UPSA REVIEW OF PROPOSED LICENSE INCREASE
After a careful review of the proposed license increases UPSA offers the
following comments and considerations :
- The fishing license proposal has merit. Moving to a single fishing license is long over due. Since 1980 or so having Salmonoid fishermen (trout and salmon) pay more than those who fish other species has been unfair in that trout and salmon were only two of several species that were being reared and planted to supplement natural populations. Walleye, hybrid bluegill, muskies, and others were being produced in hatcheries. This change will actually reduce the cost of fishing while increasing the income of the fish division. In addition it will reduce the problems for the law division in enforcement.
- The base resident license also has some merit, however, it does not go far enough in that many user groups are exempt from paying to utilize resources. Bikers, hikers, bird and wildlife viewers, non-game fanciers (wolf), equestrians, cross country skiers, gatherers (mushrooms, berries, nuts etc.) do not need base license even though department money is used to build and maintain trails and facilities, and pay for the land and taxes to support these activities.
- While no increases in license fees have been implemented for several years that in itself is not reason enough for the proposals nor should a comparison of Michigan fees to neighboring states be a valid consideration because we are not discussing hunting or fishing in those states. We would have to compare the results of populations of fish and wild life in those states and the relative experience of a hunt or fishing experience to make a realistic judgment.
- The introduction of the base license and the subsequent removal the small game and waterfowl license will generate more federal revenue as those licenses have decreased greatly in recent years.
- Bear license should not be increased above any other big game such as deer as the management procedures are no greater for bear.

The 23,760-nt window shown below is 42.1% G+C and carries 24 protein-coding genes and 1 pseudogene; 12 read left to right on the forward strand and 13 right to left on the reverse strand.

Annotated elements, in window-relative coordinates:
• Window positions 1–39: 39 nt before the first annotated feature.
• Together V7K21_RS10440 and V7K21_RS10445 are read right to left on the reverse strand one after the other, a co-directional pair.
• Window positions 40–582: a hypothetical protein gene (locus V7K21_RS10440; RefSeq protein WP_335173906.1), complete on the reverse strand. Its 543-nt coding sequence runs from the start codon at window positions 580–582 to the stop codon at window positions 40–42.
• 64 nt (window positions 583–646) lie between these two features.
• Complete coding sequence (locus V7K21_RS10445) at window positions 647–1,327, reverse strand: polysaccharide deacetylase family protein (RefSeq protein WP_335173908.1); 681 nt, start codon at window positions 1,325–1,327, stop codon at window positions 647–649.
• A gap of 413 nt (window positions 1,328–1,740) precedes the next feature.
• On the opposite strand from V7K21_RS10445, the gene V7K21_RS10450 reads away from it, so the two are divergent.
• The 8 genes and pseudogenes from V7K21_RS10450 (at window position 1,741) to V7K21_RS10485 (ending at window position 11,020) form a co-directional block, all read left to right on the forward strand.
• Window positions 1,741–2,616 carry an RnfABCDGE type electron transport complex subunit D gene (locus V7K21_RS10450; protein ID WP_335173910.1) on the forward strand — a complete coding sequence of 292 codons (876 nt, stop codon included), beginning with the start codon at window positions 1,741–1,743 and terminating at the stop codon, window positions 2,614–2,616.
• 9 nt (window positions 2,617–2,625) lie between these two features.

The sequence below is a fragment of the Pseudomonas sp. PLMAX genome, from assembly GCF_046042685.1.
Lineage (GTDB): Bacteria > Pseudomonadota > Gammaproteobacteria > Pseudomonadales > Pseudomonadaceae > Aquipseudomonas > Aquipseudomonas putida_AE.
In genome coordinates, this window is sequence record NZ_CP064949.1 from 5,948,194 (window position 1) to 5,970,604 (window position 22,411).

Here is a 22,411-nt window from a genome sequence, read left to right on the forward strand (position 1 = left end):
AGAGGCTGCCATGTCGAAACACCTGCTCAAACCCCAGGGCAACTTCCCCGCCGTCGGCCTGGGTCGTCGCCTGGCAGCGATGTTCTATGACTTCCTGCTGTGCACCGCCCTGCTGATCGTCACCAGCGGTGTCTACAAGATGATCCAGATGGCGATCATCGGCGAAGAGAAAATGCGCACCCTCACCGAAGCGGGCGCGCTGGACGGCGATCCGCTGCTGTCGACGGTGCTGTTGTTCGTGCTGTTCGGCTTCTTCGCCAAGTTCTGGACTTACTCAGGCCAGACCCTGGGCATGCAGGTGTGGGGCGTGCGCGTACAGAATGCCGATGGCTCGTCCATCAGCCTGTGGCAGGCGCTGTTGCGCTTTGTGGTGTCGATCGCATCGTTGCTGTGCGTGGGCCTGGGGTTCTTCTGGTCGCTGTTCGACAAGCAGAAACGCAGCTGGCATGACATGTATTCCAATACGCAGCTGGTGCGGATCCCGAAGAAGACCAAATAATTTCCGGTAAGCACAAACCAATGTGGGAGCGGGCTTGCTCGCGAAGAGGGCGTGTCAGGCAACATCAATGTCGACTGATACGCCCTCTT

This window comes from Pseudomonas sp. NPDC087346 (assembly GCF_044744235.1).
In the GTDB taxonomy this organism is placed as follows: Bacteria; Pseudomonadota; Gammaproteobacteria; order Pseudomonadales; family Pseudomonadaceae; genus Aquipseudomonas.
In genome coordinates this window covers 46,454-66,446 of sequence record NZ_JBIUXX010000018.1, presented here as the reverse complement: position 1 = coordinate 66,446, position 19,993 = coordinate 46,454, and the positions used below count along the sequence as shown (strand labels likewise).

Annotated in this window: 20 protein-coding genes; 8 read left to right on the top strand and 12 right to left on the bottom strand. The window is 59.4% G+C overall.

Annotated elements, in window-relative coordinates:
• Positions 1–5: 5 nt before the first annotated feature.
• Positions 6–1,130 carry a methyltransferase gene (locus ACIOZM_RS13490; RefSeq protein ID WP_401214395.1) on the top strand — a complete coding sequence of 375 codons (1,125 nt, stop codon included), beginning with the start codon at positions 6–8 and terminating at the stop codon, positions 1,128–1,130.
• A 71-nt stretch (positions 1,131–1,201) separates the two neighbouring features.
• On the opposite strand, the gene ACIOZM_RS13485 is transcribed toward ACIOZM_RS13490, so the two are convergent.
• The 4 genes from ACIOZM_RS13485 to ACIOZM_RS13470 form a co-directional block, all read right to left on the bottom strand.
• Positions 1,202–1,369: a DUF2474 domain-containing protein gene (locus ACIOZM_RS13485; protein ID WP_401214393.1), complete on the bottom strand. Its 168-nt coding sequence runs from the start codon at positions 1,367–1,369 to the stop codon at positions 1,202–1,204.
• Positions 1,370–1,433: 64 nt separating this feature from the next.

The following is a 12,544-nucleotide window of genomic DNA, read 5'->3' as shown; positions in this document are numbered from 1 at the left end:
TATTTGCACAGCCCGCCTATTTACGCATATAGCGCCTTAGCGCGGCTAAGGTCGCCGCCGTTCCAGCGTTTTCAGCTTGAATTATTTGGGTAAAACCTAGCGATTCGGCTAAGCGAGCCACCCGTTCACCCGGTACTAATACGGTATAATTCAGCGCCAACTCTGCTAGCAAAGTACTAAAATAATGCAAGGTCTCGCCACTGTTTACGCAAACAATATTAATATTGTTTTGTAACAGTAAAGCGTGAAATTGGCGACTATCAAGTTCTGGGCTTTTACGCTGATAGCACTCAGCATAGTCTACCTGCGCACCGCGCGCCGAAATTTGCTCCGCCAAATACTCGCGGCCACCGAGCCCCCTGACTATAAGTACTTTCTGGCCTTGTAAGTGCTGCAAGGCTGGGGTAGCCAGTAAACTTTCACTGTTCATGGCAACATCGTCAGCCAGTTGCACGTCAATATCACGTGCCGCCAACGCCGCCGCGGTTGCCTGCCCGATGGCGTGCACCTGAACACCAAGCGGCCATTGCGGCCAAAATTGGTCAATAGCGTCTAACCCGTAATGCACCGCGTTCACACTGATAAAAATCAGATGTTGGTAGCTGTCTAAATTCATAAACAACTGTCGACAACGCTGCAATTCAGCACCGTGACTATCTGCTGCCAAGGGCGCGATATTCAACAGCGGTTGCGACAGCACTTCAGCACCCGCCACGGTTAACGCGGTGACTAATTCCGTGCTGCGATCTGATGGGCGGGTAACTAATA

- Increasing the ORV license from $16.25 to $25.25 is a bit of overreach and the addition of a $10.00 trail permit is real overkill. We are presently creating only 30 miles of new trail per year and acquisition and maintenance do not require these increases. There are as many Off Road Vehicles that never see use on a state trails as those that do. ORV use on land other that state trails should not require a trail permit even if one was justifiable.
OUTCOMES OF GENERATING MORE REVENUE:
Perhaps more important than the actual increases will be the use of this money. We should see transparency in actual budgeting .Where the money is spent and how it is spent should be open to all users.
- Almost one quarter of the new money is intended for law enforcement. While enforcement is important, it is far more important to have more boots on the ground to improve game and fish populations. Biologists and foresters should be a greater priority for future funding. Less than 3 million is earmarked for wildlife. The fish division is scheduled to receive over 5 million in increases with just one fifth of that for field work. Marketing and outreach will receive almost 2.5 million. This puts the cart before the horse. If we have good fishing and hunting it will market itself.
- Foresters are vital to the natural production of habitat. Fire suppression is also important. As the present fire officers retire (and most are close) perhaps a policy to hire forestry technicians for those positions and cross-training would be advisable to enable better utilization and outcomes.
- The budget proposes money for youth programs in Flint, Detroit etc. That money should not be used for inner city programs but be transferred to areas in the field where youth could perform tasks that would benefit both the youth and our resources.
UPSA believes that before legislation is passed that input and negotiation with user groups is required.